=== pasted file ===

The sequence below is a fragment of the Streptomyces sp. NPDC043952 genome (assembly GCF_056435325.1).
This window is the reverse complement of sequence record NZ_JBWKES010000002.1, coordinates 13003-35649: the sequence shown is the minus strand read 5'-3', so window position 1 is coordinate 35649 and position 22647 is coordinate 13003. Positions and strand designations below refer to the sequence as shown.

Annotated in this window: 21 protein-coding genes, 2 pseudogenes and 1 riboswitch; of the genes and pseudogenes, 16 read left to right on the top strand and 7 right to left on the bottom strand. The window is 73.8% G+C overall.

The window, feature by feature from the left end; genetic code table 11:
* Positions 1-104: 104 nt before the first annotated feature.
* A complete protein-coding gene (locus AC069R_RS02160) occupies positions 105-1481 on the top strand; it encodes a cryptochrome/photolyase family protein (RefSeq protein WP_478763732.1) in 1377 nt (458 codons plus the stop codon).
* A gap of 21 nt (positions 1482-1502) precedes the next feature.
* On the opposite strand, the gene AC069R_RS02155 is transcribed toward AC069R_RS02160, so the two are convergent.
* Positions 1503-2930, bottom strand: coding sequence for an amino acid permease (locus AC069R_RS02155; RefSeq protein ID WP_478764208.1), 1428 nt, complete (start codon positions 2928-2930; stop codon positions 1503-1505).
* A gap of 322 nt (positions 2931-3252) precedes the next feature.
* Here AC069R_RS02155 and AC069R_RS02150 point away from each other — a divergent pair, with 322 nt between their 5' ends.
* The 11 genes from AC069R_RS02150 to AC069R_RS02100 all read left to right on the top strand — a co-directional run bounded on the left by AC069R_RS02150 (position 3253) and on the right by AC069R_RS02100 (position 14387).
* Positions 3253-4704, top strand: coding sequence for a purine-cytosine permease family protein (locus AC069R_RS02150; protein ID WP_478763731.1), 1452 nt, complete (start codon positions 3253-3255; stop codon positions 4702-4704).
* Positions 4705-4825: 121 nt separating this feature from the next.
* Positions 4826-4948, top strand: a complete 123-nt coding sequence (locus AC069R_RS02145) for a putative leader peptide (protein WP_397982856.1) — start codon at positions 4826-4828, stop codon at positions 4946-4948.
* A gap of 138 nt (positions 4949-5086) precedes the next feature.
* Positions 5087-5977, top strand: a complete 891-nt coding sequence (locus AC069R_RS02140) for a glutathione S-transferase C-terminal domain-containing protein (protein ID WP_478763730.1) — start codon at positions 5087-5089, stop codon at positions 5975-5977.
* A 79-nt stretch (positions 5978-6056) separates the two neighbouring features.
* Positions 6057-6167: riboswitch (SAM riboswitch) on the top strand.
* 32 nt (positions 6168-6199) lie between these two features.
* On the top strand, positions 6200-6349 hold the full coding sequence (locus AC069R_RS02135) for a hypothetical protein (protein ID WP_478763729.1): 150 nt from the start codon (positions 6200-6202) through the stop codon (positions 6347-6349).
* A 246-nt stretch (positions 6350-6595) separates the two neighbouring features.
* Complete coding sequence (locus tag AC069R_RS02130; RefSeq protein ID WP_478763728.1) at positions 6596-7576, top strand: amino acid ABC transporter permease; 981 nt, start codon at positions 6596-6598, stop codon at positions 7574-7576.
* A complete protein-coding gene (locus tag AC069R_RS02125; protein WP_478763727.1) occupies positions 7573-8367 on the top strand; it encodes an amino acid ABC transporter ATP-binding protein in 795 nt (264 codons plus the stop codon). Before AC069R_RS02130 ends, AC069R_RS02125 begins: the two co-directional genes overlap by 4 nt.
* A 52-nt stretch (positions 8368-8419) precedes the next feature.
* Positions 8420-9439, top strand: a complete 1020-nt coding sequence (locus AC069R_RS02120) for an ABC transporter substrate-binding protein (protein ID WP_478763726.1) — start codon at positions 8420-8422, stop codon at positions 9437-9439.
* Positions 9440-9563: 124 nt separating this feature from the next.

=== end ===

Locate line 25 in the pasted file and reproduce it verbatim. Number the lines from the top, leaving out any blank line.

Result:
* A 52-nt stretch (positions 8368-8419) precedes the next feature.